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41 Shots 

Kibre and Gaffney take on a confusing case of murder and police corruption when a criminal is accused of killing a police officer. However, the A.D.A. must disregard the fact that the accused was shot 41 times by police.

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Cast

Episode cast overview, first billed only:
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Tracey Kibre
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Kelly Gaffney
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Hector Salazar
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Arthur Branch (as Fred Thompson)
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D.A. Investigator Lennie Briscoe
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Mike LaSalle
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Bruno Johnson (as Treach)
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A.D.A. Sigrun Borg
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Detective Hagen Burke
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Detective Kwame Blakely (as Curtiss I'Cook)
Aliya Campbell ...
Amanda Johnson
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Frederick Merriwether
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Elena Hernandez
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Jamie Ross
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Judge Amanda Anderlee
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Storyline

Kibre and Gaffney take on a confusing case of murder and police corruption when a criminal is accused of killing a police officer. However, the A.D.A. must disregard the fact that the accused was shot 41 times by police.

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Genres:

Crime | Drama | Mystery

Certificate:

TV-14
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Release Date:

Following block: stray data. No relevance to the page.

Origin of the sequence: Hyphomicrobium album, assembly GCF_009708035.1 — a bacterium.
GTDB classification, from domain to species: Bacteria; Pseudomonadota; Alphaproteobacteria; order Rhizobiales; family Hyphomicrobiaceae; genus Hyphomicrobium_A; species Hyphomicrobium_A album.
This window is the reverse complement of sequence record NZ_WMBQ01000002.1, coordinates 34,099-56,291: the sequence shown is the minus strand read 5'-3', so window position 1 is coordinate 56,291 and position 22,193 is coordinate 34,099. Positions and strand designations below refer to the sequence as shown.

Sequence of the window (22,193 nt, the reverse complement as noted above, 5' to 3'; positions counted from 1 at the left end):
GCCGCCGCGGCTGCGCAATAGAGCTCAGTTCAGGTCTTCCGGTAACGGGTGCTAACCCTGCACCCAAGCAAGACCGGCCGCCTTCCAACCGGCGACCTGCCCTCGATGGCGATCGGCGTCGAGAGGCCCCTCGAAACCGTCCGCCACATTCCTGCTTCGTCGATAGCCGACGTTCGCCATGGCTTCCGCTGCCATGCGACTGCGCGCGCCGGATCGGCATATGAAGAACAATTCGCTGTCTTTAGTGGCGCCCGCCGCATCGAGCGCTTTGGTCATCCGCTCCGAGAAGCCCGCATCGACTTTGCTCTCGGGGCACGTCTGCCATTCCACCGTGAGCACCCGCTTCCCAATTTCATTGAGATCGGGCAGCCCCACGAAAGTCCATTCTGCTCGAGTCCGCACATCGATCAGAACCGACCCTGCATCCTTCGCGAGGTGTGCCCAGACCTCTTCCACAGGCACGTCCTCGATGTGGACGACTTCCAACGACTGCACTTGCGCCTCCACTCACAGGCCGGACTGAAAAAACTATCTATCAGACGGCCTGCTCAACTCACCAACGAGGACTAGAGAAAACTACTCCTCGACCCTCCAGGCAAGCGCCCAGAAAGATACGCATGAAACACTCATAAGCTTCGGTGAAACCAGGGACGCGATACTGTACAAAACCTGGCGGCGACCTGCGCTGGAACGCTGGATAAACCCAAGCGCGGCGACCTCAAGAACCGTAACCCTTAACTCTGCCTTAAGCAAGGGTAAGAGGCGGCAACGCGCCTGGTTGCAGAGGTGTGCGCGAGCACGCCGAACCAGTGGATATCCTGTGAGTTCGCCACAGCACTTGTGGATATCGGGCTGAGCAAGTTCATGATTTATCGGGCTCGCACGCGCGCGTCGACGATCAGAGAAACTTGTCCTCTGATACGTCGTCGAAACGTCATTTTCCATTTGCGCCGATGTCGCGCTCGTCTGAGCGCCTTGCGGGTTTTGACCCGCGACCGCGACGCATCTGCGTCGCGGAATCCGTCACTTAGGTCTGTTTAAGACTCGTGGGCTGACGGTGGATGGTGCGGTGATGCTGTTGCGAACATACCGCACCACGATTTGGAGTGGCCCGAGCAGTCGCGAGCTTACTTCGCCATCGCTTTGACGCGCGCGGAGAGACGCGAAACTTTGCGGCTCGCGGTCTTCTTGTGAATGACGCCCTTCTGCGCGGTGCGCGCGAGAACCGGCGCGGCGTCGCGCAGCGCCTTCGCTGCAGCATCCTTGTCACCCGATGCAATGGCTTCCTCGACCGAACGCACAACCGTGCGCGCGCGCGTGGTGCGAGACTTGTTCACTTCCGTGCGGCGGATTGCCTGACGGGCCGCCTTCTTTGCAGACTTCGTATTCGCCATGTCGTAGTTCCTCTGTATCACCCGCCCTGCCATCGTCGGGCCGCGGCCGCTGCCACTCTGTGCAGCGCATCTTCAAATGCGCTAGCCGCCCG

4 March 2005 (USA)  »

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1.78 : 1
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Did You Know?

Trivia

By the end of this episode, Jerry Orbach was so sick he could barely speak. In one scene they pulled back and added his voice later. Also, the verdict scene was rewritten so that all the dialog had to be whispered so that the Briscoe character could be featured. To explain this unusual use of the handicam perspective, the 'walkout' scene was added where the judge bars uniformed officers from being present in the courtroom after the police leave in protest. See more »

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User Reviews

 
Stretching the premise by episode two
23 June 2014 | by See all my reviews

There's what this episode really wants to be about, and what the episode is actually about due to the premise of the show. The circumstance is a defendant who killed a police officer and was shot a number of times in return. The episode sets him up as a very greedy man, along with his lawyer, who wants to sue the police department for his injuries. That would be an interesting case, whether the police department is liable. Unfortunately it's not a criminal case. Trial By Jury is about criminal cases, and so we see the defendant being tried for the murder of the police officer. We are given a jury that is hesitant to convict such an injured man. This never quite comes across as believable. He killed cop, and doesn't dispute killing the cop. His self-defense argument is propped up with mentions of police corruption that are poorly explained. The viewer doesn't believe for a second that the jury will really let a cop killer go without more powerful evidence than the episode provides. If it had been about whether the police had used excessive force, that would be an episode worth watching.


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